Now take a look at the chart at the above chart that shows China’s PP consumption growth. As with auto sales, PP’s consumption growth has risen, fallen and risen again since 2008 on the availability of lending. And of course there is an important link here as PP is heavily used to manufacture auto components such as bumpers, cladding, exterior trims, dashboards and carpet fibres.
China’s renewed stimulus in the right context
If you are a PP producer, you might therefore hope that yet another wave of economic stimulus in China will bring forward more demand from tomorrow – even if in the long term this creates further debt problems.
Earlier this month, China lowered the reserve requirement of its state-owned banks. This is the percentage of money that the banks have to hold in reserve against their loans. The lower the percentage, the greater the ability to lend. This measure is expected to inject $109bn of extra liquidity into the Chinese economy.
But you have to put this renewed stimulus into the context of what else is happening with the global economy – most obviously starting with the trade war.
US import tariffs on Chinese goods heavily target plastic products. Products affected include auto components, plastic tubes, pipes and hoses, plates, sheets, films, containers, bags and sacks, lids and caps and wall, ceiling and floor coverings.
China plastics industry players forecast that 2.6m tonnes of annual Chinese plastic products demand will be lost as a result of the tariffs. Sixty seven percent of plastics products demand is accounted for by products made from PP and PE.
And as Reuters reports, the Chinese tariffs on US imports are contributing to a rise in inflation in China. China’s consumer inflation accelerated for the fourth straight month in September, up 2.5% year-over-year to hit a seven-month high, according to the NBS.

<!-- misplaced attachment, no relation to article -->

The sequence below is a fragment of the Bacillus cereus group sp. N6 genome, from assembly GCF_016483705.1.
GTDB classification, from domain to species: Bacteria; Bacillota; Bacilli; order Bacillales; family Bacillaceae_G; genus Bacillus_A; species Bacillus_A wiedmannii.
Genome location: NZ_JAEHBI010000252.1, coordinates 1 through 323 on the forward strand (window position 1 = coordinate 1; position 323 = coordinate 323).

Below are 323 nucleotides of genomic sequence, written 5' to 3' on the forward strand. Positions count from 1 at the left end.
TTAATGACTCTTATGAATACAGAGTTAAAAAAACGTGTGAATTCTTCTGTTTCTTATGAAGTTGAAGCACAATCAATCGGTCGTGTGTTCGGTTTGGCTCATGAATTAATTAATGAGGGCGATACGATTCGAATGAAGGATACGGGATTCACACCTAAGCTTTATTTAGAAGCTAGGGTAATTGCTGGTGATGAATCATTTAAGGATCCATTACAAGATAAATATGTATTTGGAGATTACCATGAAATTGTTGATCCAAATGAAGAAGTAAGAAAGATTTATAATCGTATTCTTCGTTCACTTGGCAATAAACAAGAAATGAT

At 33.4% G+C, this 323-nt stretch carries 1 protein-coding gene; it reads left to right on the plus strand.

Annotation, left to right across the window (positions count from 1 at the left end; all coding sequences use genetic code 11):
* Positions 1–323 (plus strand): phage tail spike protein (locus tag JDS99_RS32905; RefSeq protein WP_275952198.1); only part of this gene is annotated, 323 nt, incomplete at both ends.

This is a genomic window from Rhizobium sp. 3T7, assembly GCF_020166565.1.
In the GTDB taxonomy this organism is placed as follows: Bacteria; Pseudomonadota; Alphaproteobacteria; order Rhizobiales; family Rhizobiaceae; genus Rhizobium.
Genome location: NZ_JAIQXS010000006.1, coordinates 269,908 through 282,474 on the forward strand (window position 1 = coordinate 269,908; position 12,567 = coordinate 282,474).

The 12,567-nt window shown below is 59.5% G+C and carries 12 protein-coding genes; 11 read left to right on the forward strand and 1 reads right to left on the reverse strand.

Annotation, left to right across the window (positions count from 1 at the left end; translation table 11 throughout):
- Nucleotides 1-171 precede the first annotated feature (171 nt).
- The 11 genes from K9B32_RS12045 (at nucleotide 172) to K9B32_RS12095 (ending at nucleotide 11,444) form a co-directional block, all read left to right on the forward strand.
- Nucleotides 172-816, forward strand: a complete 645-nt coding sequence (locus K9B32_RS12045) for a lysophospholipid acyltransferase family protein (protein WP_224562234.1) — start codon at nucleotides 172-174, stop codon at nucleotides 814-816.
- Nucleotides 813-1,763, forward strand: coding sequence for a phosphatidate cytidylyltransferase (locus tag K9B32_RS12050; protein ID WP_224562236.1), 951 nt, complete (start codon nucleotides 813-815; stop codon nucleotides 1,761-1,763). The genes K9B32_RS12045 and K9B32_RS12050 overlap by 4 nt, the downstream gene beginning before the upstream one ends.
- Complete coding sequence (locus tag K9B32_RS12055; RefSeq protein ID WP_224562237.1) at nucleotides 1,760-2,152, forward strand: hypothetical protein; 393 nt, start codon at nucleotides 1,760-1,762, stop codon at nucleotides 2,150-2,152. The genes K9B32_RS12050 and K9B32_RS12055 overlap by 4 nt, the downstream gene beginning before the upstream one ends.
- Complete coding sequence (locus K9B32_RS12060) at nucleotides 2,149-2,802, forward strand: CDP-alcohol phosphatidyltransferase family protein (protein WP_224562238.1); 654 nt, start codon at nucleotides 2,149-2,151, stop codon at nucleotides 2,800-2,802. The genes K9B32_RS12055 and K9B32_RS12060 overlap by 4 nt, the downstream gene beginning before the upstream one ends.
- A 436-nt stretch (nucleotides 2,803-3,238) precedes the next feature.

Cost of living pressures may ease over the next few months because of a seasonal drop in vegetable prices. But the trade war seems likely to accelerate in 2019, leading to more tariff-driven inflationary pressure.
Adding to the inflationary pressure is the long-term trend of higher wages in eastern coastal provinces. Wages continue to rise as China’s population ages and its working-age population shrinks.
“But hold on,” I can again here you saying, ‘don’t these higher income levels mean more consumer spending power?”
Yes, but we must put income levels into the right context. IMF data show that Beijing and Shanghai incomes averaged $19,895 in and $19,450 in 2017. The average national income was $8,836.
These income levels are much higher than a decade ago. But they still remain low by Western standards and thus further underline the role that economic stimulus and debt must have played in boosting Chinese consumer spending.
No repeat of China’s global economic rescue act
The global petchems industry should be immensely grateful to the Chinese government as should every other industry. Its economic stimulus since 2009 has been the principal driver of global consumption growth in petchems and in finished goods.
To use PP as an example again, between 2000 and 2008, China accounted for 40% of global demand growth. This rose to 50% in 2009-2017. In autos, the latest PH report adds that if you take China out of the picture, January-May 2018 global auto sales were only 4% higher than in 2007.
Can China do it again? If it’s GDP growth starts to retreat by too much in 2019, will it go for a 2009 style stimulus package? Not without major financial risk, according to S&P. The ratings agency warns a “debt iceberg with titanic credit risks” because of a boom in government infrastructure spending.
So no, China very probably cannot afford to repeat its 2009 global economic rescue act.